Rocket Lab ended its streak of 11 successful Electron rocket launches in a row on Saturday, July 4. The 13th flight of Electron resulted in a loss of vehicle about 10 minutes after what appeared to be a successful launch.

“The issue occurred approximately four minutes into the flight on July 4, 2020, and resulted in the safe loss of the vehicle. As a result, the payloads onboard Electron were not deployed to orbit,” said Rocket Lab. ‘Electron remained within the predicted launch corridors and caused no harm to personnel or the launch site.”

Rocket Lab’s “Pics Or It Didn’t Happen” ride-sharing mission, named for its Earth imaging satellite payload, carried and lost hardware from Canon, Planet, and British Faraday-1. Canon’s satellite was designed to test its in-house Earth imaging system; the two other customers were deploying data collecting research satellites.

The small satellite launch company says it is “working closely with the FAA to investigate the anomaly and identify its root cause to correct the issue” before future launches.

The mission was also intended to demonstrate Rocket Lab’s increasingly fast capability of launching satellites on its rockets with minimal time between flights.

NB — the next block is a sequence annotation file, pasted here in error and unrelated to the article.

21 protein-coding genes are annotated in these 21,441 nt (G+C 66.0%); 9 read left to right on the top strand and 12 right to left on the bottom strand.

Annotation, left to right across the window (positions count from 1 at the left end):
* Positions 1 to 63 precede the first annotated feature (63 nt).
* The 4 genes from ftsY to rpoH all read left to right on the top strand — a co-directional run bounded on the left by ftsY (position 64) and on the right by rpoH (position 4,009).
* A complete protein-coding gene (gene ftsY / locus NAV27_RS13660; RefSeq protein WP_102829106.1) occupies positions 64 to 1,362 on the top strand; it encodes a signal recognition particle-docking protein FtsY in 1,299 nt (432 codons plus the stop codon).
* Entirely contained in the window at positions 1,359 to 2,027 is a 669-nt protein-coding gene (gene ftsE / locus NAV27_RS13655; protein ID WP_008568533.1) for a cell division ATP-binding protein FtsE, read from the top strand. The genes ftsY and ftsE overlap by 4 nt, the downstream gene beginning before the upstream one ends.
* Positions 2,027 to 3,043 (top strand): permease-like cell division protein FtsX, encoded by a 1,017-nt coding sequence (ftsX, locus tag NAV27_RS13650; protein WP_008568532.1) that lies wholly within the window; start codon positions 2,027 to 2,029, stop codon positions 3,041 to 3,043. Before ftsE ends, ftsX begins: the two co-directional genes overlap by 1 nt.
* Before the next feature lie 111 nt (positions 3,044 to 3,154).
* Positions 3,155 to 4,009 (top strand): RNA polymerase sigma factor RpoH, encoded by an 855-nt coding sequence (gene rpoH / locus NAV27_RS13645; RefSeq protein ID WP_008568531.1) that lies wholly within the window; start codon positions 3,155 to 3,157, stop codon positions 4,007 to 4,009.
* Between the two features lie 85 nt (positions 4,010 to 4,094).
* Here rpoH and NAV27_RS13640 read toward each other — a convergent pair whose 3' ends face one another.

The 13th flight of Electron occurred just three weeks after the prior mission. Factors like refurbishing the launchpad at the Mahia Peninsula in New Zealand would soon be eliminated with the construction of a second launch complex on-site.

Rocket Lab is also finalizing Launch Complex 2, its U.S. launch site at Wallops Island in Virginia. The first launch from the U.S. for Rocket Lab was expected to occur in August.

The unexpected mission failure and loss of vehicle will necessarily pause Rocket Lab launches, however, while the cause of the issue is being investigated and corrected.

“Rocket Lab currently has more than eight Electron vehicles in production, ready for a rapid return to flight as soon as investigations are complete and any required corrective actions are in place,” the company said in a statement.

The mission failure marks the first loss of vehicle for Rocket Lab since its very first flight test three years ago.

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